7. DF says:

    Rabbi Adlersein . . . dont be so humorless. Jacobson’s piece was a fun little bit of fluff, nothing more.

    [YA – 1) You are not the only one to suggest this, and you may be right! You are in the minority of those who have reacted, which doesn’t in any way mean that you are wrong. Still, readers Jewish and not will get their only take on the inner workings of Chanukah from that piece. 2) If I had followed your take, would I have had an excuse to post some unadulterated Torah on CC?]

  8. dr. bill says:

    Rabbi Alderstein, I hope we are reading the same Navi! The debate over dating the second temple period relates to the Persian era prior to the rise of Greece. The Channukah events occured ~ 150 years after Greece conquered Persia and Malachi lived during the Perisan period. The era of “run-up to Hellene” tells us little about the period of Channukah.

    As to MB, I was reacting (humorously) ONLY to the word MANY!

    [YA – I think that Rav Nebenzahl’s point was that if the yesod of the period was faulty, the rest was not going to be much better – at least not without the intervention of some dramatic midcourse correction. Readers are directed to his words.]

  9. mb says:

    “As to MB, I was reacting (humorously) ONLY to the word MANY!”

    Just a figure of speech.

    However another Shul going atheist was the outstanding philosopher Sir Isaiah Berlin A’h.
    He once asked his student, Chief Rabbi Sacks(who had a PHD in philosophy and before the Rabbinate was a university professor) how he of all people, a trained philosopher, could believe in God? The CR replied exquisitely. “think of me as a lapsed heretic!”

  10. Gershon says:

    Can someone email the chanuka shiur to me? I can’t access the linked site. Thank you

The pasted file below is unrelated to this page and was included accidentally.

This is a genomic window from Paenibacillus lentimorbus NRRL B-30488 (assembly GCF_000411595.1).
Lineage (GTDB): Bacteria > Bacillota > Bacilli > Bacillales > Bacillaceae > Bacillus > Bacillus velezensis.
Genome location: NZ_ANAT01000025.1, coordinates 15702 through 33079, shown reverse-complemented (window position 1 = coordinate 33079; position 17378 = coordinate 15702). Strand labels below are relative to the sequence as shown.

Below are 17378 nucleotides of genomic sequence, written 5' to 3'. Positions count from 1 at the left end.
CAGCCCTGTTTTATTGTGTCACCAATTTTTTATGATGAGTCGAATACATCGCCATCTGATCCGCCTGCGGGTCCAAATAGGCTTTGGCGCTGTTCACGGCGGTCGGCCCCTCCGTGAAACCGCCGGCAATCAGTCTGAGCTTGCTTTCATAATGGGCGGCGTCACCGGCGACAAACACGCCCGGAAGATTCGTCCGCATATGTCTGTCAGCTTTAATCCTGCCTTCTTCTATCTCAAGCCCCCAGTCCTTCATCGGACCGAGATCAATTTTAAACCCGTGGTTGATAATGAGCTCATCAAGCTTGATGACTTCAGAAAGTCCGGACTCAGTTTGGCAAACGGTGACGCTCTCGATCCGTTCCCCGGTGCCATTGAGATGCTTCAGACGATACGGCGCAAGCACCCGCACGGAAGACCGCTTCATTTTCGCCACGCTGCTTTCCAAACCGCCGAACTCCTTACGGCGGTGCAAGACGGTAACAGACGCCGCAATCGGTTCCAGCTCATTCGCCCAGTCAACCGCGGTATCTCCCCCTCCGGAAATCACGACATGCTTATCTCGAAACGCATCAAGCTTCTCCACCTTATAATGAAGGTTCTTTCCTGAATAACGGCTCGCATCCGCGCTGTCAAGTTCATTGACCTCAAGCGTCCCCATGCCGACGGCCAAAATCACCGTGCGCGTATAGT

11. YEA says:

    All in favor of Rav Adlerstein recording and posting more shiurim, comment “Aye!”

    [YA – You’ll have to convince my employer! I used to do much, much more, till I got shifted from Yeshiva of LA to the Simon Wiesenthal Center. Now I have to restrict my serious discussion to Presbyterians!]

  12. One Christian's perspective says:

    E. Fink: “Jacobson makes the colossal error if comparing our most minor holiday with their biggest holiday. And all because of a coincidence of the calendar.

    I wonder what he thinks of Easter as compared to Pesach or Thanksgiving as compared to Sukkos…”

    Does it really matter what Jacobson thinks – someone said he was a decent atheist – whatever that means ? IMHO, any event in human history where God reaches down from heaven and makes a statement in the lives of mere humans is a significant event. How can one call any of these events minor is beyond my imagination. Is Chanukah a single minor holiday …… really ? Could it not be coupled with all the other events where righteous men participated in the dedication(s) of the Temple ? Could it not be a reminder of the God who is the light of the world and the One who brings light into the hearts and minds of humans by His grace.

    In regards to the other comments about Christmas and Easter, please be aware that they are linked – one came first so the other would follow by plan and purpose. Not all celebrations that you see in the gentile world consider the physical or spiritual significance of these two events. Both took place in Israel and there were no Christmas trees present. A few magi from the East came a few years later bearing gifts.

    Please consider Chanukah as one of the ultimate acts of faith that God bestowed on man when he had nothing ……. but a desire to honor God in ways that were pleasing to Him. This historic event, years ago, was a prayer acted out in word, thought, intent and deed. It pleased God and He did not see it as a minor event.